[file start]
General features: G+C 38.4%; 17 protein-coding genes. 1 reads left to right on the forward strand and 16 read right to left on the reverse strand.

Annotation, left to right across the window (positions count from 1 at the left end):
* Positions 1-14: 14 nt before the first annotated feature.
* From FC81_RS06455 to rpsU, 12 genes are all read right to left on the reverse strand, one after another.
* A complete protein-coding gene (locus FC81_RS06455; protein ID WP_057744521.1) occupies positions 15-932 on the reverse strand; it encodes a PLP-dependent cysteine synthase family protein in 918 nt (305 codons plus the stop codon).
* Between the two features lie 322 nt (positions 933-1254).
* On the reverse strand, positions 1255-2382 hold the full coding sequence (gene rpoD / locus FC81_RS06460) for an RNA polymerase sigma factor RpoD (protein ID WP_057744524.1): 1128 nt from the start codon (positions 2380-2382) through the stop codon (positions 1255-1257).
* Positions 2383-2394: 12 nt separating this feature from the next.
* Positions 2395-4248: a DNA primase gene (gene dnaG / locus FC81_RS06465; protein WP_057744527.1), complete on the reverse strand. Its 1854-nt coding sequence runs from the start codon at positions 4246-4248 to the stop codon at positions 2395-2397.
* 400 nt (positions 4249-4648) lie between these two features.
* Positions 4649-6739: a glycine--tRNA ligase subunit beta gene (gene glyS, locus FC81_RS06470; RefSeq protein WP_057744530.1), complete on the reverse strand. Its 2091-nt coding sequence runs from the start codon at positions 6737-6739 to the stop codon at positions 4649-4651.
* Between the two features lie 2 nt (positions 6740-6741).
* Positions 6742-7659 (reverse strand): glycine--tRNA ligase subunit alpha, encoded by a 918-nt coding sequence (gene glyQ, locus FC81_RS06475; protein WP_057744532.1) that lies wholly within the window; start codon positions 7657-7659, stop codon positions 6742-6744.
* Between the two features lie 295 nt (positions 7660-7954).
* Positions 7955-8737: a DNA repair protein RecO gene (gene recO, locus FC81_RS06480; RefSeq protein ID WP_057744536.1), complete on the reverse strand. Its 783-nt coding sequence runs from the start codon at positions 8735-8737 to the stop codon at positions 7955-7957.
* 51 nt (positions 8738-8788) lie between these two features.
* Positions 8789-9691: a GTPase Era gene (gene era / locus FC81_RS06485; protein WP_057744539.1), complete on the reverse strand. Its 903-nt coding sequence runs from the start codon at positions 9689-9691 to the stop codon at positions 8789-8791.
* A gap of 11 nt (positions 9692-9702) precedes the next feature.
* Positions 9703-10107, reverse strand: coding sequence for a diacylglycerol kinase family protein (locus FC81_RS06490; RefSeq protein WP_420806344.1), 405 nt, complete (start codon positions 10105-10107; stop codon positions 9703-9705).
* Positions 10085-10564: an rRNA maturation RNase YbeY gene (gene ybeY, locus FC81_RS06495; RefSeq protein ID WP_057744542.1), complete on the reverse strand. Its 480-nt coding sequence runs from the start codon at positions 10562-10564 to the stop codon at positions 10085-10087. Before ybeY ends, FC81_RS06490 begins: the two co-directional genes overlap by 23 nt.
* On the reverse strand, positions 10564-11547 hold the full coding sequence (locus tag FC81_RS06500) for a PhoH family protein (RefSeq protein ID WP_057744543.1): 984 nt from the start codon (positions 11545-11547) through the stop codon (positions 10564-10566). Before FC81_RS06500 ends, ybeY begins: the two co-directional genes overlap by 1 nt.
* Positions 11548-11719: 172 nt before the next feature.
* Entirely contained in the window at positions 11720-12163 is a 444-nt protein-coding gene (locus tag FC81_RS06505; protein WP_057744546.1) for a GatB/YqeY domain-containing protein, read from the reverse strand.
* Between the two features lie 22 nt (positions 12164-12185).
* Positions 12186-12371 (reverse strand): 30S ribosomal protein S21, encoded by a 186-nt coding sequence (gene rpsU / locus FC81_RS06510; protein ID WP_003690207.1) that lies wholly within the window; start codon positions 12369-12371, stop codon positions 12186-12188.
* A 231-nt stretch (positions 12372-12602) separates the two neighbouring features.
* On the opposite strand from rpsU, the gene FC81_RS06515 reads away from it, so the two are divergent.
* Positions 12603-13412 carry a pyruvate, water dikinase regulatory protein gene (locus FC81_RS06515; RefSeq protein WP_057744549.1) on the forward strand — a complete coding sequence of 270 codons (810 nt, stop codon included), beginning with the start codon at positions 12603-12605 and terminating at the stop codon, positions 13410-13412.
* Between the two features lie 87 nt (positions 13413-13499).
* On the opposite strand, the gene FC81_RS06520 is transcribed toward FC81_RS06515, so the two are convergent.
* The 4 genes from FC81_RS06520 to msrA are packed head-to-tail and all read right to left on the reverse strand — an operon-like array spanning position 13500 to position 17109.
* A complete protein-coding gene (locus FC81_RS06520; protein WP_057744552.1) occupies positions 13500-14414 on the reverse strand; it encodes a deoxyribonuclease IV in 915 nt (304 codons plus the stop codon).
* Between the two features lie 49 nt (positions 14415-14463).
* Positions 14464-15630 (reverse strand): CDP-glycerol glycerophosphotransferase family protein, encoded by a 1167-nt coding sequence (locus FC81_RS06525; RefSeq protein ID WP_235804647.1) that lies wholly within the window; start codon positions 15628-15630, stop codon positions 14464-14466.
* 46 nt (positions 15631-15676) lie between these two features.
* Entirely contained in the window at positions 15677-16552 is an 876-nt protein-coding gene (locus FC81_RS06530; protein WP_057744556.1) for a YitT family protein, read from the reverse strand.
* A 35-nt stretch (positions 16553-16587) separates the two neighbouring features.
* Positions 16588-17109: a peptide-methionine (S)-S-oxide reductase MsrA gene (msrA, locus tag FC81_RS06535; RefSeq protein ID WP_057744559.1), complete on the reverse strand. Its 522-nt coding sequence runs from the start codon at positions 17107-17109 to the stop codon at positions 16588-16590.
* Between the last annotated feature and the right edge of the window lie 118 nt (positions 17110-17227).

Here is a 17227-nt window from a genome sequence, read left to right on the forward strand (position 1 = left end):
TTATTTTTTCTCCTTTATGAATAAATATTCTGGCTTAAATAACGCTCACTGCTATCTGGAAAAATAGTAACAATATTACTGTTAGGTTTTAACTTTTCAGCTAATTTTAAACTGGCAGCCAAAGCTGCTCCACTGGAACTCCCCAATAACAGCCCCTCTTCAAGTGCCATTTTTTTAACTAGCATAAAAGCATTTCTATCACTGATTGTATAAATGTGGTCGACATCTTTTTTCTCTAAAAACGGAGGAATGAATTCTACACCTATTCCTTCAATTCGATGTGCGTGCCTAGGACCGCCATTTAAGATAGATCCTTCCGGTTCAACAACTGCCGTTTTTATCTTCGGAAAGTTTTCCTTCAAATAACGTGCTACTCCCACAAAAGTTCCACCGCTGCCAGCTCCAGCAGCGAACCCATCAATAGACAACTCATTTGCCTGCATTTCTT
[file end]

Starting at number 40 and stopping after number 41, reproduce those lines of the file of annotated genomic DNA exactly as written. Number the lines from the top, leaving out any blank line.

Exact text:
Here is a 17227-nt window from a genome sequence, read left to right on the forward strand (position 1 = left end):
TTATTTTTTCTCCTTTATGAATAAATATTCTGGCTTAAATAACGCTCACTGCTATCTGGAAAAATAGTAACAATATTACTGTTAGGTTTTAACTTTTCAGCTAATTTTAAACTGGCAGCCAAAGCTGCTCCACTGGAACTCCCCAATAACAGCCCCTCTTCAAGTGCCATTTTTTTAACTAGCATAAAAGCATTTCTATCACTGATTGTATAAATGTGGTCGACATCTTTTTTCTCTAAAAACGGAGGAATGAATTCTACACCTATTCCTTCAATTCGATGTGCGTGCCTAGGACCGCCATTTAAGATAGATCCTTCCGGTTCAACAACTGCCGTTTTTATCTTCGGAAAGTTTTCCTTCAAATAACGTGCTACTCCCACAAAAGTTCCACCGCTGCCAGCTCCAGCAGCGAACCCATCAATAGACAACTCATTTGCCTGCATTTCTT